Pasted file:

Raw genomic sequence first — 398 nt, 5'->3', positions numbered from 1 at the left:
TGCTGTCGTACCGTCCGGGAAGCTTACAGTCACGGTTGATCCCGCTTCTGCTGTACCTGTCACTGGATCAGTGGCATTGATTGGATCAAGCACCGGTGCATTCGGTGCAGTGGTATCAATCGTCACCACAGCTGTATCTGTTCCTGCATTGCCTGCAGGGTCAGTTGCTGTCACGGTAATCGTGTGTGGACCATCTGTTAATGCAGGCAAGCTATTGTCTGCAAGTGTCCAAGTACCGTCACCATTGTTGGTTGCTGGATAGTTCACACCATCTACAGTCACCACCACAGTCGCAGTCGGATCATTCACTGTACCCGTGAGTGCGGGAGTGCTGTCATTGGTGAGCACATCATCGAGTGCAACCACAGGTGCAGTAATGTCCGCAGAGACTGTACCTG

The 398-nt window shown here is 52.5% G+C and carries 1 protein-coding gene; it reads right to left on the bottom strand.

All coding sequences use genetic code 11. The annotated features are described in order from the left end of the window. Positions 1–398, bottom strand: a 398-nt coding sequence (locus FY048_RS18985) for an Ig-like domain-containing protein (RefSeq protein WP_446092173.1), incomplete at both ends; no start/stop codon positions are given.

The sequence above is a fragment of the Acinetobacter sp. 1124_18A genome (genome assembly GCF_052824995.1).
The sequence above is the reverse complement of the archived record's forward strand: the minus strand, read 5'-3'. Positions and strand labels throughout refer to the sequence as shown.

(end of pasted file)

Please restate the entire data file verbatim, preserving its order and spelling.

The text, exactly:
Raw genomic sequence first — 398 nt, 5'->3', positions numbered from 1 at the left:
TGCTGTCGTACCGTCCGGGAAGCTTACAGTCACGGTTGATCCCGCTTCTGCTGTACCTGTCACTGGATCAGTGGCATTGATTGGATCAAGCACCGGTGCATTCGGTGCAGTGGTATCAATCGTCACCACAGCTGTATCTGTTCCTGCATTGCCTGCAGGGTCAGTTGCTGTCACGGTAATCGTGTGTGGACCATCTGTTAATGCAGGCAAGCTATTGTCTGCAAGTGTCCAAGTACCGTCACCATTGTTGGTTGCTGGATAGTTCACACCATCTACAGTCACCACCACAGTCGCAGTCGGATCATTCACTGTACCCGTGAGTGCGGGAGTGCTGTCATTGGTGAGCACATCATCGAGTGCAACCACAGGTGCAGTAATGTCCGCAGAGACTGTACCTG

The 398-nt window shown here is 52.5% G+C and carries 1 protein-coding gene; it reads right to left on the bottom strand.

All coding sequences use genetic code 11. The annotated features are described in order from the left end of the window. Positions 1–398, bottom strand: a 398-nt coding sequence (locus FY048_RS18985) for an Ig-like domain-containing protein (RefSeq protein WP_446092173.1), incomplete at both ends; no start/stop codon positions are given.

The sequence above is a fragment of the Acinetobacter sp. 1124_18A genome (genome assembly GCF_052824995.1).
The sequence above is the reverse complement of the archived record's forward strand: the minus strand, read 5'-3'. Positions and strand labels throughout refer to the sequence as shown.